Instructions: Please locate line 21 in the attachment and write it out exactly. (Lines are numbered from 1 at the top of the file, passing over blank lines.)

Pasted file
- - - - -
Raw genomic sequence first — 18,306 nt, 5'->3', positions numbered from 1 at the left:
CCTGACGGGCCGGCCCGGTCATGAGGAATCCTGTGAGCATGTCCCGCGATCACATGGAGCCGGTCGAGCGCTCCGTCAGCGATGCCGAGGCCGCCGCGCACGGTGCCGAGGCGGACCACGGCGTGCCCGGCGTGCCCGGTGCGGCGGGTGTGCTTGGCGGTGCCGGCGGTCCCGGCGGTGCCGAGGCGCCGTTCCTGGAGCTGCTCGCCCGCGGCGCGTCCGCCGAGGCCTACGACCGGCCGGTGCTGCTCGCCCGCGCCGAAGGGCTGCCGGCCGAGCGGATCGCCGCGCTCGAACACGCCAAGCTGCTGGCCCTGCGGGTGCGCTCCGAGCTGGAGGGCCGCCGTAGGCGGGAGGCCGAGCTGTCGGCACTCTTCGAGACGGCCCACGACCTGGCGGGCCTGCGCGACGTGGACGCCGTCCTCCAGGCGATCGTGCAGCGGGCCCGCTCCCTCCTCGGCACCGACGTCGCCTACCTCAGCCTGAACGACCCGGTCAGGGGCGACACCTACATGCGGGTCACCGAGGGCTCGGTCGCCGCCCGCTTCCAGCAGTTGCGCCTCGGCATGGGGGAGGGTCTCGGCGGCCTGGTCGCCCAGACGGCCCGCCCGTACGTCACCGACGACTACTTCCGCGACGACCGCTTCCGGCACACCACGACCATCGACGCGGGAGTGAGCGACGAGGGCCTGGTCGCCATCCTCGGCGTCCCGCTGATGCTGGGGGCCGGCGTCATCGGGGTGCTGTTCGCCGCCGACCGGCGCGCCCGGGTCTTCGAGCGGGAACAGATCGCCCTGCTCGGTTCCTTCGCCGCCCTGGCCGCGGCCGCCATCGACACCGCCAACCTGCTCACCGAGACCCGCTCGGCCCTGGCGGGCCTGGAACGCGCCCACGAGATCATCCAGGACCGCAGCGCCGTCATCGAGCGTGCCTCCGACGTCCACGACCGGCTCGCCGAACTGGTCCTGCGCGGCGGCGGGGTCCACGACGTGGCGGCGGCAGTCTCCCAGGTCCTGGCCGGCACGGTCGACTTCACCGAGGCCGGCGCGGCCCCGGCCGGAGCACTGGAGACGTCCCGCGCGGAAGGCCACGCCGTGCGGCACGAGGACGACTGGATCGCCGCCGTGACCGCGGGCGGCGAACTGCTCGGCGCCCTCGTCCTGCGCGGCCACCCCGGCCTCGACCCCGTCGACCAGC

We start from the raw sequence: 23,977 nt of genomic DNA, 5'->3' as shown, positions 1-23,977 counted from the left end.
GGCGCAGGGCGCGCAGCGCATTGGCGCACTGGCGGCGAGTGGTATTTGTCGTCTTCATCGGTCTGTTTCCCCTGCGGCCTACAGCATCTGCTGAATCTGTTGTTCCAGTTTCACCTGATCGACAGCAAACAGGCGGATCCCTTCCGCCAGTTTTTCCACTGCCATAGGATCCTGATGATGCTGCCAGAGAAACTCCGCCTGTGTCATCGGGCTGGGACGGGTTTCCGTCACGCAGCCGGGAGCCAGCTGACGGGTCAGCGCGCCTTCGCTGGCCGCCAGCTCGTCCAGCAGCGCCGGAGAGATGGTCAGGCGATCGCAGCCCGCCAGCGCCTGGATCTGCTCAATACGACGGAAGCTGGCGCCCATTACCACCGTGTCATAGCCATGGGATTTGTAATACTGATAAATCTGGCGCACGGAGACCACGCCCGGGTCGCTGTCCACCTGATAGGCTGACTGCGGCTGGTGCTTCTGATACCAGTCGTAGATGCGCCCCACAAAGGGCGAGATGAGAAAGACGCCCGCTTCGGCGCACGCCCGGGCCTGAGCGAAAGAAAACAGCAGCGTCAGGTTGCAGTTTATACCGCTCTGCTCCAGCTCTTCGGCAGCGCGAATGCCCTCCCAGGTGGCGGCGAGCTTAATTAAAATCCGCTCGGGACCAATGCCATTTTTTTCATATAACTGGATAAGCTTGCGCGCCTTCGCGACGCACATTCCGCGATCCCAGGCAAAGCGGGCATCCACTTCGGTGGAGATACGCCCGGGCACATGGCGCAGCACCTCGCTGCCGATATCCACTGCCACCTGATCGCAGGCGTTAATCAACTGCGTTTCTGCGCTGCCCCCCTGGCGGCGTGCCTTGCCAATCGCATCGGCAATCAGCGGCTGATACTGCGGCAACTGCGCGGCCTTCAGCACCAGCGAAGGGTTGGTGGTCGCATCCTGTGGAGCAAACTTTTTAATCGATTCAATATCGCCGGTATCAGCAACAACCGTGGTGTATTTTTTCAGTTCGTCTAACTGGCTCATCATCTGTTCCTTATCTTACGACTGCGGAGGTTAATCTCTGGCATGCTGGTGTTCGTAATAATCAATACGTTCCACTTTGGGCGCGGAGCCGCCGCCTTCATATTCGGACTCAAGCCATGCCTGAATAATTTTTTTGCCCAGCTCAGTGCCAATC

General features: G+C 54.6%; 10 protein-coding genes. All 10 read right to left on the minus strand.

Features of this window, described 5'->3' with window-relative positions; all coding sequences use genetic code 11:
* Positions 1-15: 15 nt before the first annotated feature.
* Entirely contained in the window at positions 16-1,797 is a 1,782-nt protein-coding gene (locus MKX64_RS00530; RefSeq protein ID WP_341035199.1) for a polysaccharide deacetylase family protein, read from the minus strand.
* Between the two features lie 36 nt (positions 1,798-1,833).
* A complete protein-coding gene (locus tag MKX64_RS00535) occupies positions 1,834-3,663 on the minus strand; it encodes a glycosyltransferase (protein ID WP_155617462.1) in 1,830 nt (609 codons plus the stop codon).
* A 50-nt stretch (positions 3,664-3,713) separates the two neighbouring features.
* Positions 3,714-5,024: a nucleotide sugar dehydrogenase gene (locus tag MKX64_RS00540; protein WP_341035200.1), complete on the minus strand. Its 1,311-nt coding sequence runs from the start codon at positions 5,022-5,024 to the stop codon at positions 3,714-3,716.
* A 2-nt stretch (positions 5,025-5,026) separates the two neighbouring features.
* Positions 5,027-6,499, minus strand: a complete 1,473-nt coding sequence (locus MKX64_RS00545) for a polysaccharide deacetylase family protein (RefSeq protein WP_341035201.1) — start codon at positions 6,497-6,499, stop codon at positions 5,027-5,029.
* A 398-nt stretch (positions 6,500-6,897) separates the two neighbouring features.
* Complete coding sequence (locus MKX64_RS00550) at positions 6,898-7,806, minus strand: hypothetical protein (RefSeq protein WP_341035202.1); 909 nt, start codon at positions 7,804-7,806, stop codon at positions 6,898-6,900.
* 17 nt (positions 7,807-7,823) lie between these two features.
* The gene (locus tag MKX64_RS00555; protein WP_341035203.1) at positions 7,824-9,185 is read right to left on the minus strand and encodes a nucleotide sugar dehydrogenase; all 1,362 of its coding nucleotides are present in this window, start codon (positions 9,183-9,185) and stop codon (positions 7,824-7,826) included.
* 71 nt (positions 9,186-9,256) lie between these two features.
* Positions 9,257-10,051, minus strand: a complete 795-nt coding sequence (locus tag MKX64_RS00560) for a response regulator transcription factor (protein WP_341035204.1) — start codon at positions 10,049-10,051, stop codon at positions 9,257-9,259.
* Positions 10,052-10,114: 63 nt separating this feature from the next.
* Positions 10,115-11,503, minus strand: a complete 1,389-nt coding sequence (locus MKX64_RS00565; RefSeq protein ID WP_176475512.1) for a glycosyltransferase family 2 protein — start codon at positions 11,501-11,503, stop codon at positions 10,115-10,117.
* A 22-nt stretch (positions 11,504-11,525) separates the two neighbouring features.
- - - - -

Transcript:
* Positions 10,052-10,114: 63 nt separating this feature from the next.